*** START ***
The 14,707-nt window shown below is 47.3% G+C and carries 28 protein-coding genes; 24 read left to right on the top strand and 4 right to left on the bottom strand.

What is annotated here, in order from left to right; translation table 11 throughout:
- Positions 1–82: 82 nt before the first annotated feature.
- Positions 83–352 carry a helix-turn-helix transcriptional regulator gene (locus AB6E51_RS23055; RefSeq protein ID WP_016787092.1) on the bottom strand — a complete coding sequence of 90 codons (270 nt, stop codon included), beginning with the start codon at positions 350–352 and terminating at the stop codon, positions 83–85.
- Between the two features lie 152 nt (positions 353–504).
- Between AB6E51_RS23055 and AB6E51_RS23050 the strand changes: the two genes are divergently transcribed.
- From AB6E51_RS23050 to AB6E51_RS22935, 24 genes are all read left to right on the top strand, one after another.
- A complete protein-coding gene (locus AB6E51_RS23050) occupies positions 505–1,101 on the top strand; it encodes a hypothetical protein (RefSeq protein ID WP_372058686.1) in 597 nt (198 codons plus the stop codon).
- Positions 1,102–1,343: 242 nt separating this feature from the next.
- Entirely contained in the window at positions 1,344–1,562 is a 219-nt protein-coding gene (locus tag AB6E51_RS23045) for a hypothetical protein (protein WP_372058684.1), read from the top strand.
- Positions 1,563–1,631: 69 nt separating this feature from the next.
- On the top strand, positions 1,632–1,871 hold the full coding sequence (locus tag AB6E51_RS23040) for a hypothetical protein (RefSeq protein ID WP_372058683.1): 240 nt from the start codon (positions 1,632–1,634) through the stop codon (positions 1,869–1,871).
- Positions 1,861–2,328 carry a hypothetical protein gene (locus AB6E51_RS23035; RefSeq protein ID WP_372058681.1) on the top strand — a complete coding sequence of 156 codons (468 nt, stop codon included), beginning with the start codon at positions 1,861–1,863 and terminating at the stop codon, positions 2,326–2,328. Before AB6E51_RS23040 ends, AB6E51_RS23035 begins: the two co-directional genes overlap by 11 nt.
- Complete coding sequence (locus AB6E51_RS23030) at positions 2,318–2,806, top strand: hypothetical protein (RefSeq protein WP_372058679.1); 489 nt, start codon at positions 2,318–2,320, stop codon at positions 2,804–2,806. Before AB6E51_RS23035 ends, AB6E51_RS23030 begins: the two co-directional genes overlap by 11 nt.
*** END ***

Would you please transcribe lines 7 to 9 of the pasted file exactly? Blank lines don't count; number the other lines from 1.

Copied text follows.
- From AB6E51_RS23050 to AB6E51_RS22935, 24 genes are all read left to right on the top strand, one after another.
- A complete protein-coding gene (locus AB6E51_RS23050) occupies positions 505–1,101 on the top strand; it encodes a hypothetical protein (RefSeq protein ID WP_372058686.1) in 597 nt (198 codons plus the stop codon).
- Positions 1,102–1,343: 242 nt separating this feature from the next.